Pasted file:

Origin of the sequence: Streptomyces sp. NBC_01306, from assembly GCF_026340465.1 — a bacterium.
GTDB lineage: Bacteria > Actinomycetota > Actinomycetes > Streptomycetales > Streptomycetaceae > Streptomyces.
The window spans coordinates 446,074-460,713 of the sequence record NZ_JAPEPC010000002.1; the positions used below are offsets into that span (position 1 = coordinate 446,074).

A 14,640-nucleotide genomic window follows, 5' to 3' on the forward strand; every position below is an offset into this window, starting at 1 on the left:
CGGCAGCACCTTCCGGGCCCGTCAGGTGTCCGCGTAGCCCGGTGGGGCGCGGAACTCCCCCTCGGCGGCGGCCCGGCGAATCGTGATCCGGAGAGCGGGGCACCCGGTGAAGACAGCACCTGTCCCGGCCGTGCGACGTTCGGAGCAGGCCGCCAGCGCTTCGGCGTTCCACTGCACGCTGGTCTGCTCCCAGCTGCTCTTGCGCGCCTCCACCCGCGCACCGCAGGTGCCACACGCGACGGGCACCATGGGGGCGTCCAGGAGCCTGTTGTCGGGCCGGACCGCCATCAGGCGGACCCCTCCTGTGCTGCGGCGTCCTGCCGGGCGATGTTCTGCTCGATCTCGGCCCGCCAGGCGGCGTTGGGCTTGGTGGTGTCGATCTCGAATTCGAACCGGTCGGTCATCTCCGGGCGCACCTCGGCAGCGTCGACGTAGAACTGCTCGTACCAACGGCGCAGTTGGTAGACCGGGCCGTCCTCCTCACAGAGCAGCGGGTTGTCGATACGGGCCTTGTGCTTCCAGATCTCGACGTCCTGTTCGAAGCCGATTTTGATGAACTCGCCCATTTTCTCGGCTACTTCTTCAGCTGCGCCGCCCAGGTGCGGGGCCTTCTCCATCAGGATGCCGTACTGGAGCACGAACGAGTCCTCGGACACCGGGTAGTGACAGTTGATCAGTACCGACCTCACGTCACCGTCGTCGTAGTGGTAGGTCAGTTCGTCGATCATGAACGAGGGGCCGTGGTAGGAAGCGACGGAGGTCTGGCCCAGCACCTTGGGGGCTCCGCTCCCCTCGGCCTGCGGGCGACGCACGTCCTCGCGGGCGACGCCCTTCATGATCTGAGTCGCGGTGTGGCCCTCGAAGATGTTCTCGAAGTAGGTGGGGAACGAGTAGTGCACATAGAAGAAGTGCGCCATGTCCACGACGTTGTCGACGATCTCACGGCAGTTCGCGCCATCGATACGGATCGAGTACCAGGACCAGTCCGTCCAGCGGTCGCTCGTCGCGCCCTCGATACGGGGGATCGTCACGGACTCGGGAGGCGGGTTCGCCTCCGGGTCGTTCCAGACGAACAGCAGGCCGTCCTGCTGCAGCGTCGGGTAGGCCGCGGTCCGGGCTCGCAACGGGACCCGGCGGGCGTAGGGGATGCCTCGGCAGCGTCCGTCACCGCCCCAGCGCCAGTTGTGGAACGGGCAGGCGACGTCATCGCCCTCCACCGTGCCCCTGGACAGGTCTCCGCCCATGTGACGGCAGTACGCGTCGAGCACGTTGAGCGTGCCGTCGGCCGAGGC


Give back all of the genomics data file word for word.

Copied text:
Origin of the sequence: Streptomyces sp. NBC_01306, from assembly GCF_026340465.1 — a bacterium.
GTDB lineage: Bacteria > Actinomycetota > Actinomycetes > Streptomycetales > Streptomycetaceae > Streptomyces.
The window spans coordinates 446,074-460,713 of the sequence record NZ_JAPEPC010000002.1; the positions used below are offsets into that span (position 1 = coordinate 446,074).

A 14,640-nucleotide genomic window follows, 5' to 3' on the forward strand; every position below is an offset into this window, starting at 1 on the left:
CGGCAGCACCTTCCGGGCCCGTCAGGTGTCCGCGTAGCCCGGTGGGGCGCGGAACTCCCCCTCGGCGGCGGCCCGGCGAATCGTGATCCGGAGAGCGGGGCACCCGGTGAAGACAGCACCTGTCCCGGCCGTGCGACGTTCGGAGCAGGCCGCCAGCGCTTCGGCGTTCCACTGCACGCTGGTCTGCTCCCAGCTGCTCTTGCGCGCCTCCACCCGCGCACCGCAGGTGCCACACGCGACGGGCACCATGGGGGCGTCCAGGAGCCTGTTGTCGGGCCGGACCGCCATCAGGCGGACCCCTCCTGTGCTGCGGCGTCCTGCCGGGCGATGTTCTGCTCGATCTCGGCCCGCCAGGCGGCGTTGGGCTTGGTGGTGTCGATCTCGAATTCGAACCGGTCGGTCATCTCCGGGCGCACCTCGGCAGCGTCGACGTAGAACTGCTCGTACCAACGGCGCAGTTGGTAGACCGGGCCGTCCTCCTCACAGAGCAGCGGGTTGTCGATACGGGCCTTGTGCTTCCAGATCTCGACGTCCTGTTCGAAGCCGATTTTGATGAACTCGCCCATTTTCTCGGCTACTTCTTCAGCTGCGCCGCCCAGGTGCGGGGCCTTCTCCATCAGGATGCCGTACTGGAGCACGAACGAGTCCTCGGACACCGGGTAGTGACAGTTGATCAGTACCGACCTCACGTCACCGTCGTCGTAGTGGTAGGTCAGTTCGTCGATCATGAACGAGGGGCCGTGGTAGGAAGCGACGGAGGTCTGGCCCAGCACCTTGGGGGCTCCGCTCCCCTCGGCCTGCGGGCGACGCACGTCCTCGCGGGCGACGCCCTTCATGATCTGAGTCGCGGTGTGGCCCTCGAAGATGTTCTCGAAGTAGGTGGGGAACGAGTAGTGCACATAGAAGAAGTGCGCCATGTCCACGACGTTGTCGACGATCTCACGGCAGTTCGCGCCATCGATACGGATCGAGTACCAGGACCAGTCCGTCCAGCGGTCGCTCGTCGCGCCCTCGATACGGGGGATCGTCACGGACTCGGGAGGCGGGTTCGCCTCCGGGTCGTTCCAGACGAACAGCAGGCCGTCCTGCTGCAGCGTCGGGTAGGCCGCGGTCCGGGCTCGCAACGGGACCCGGCGGGCGTAGGGGATGCCTCGGCAGCGTCCGTCACCGCCCCAGCGCCAGTTGTGGAACGGGCAGGCGACGTCATCGCCCTCCACCGTGCCCCTGGACAGGTCTCCGCCCATGTGACGGCAGTACGCGTCGAGCACGTTGAGCGTGCCGTCGGCCGAGGC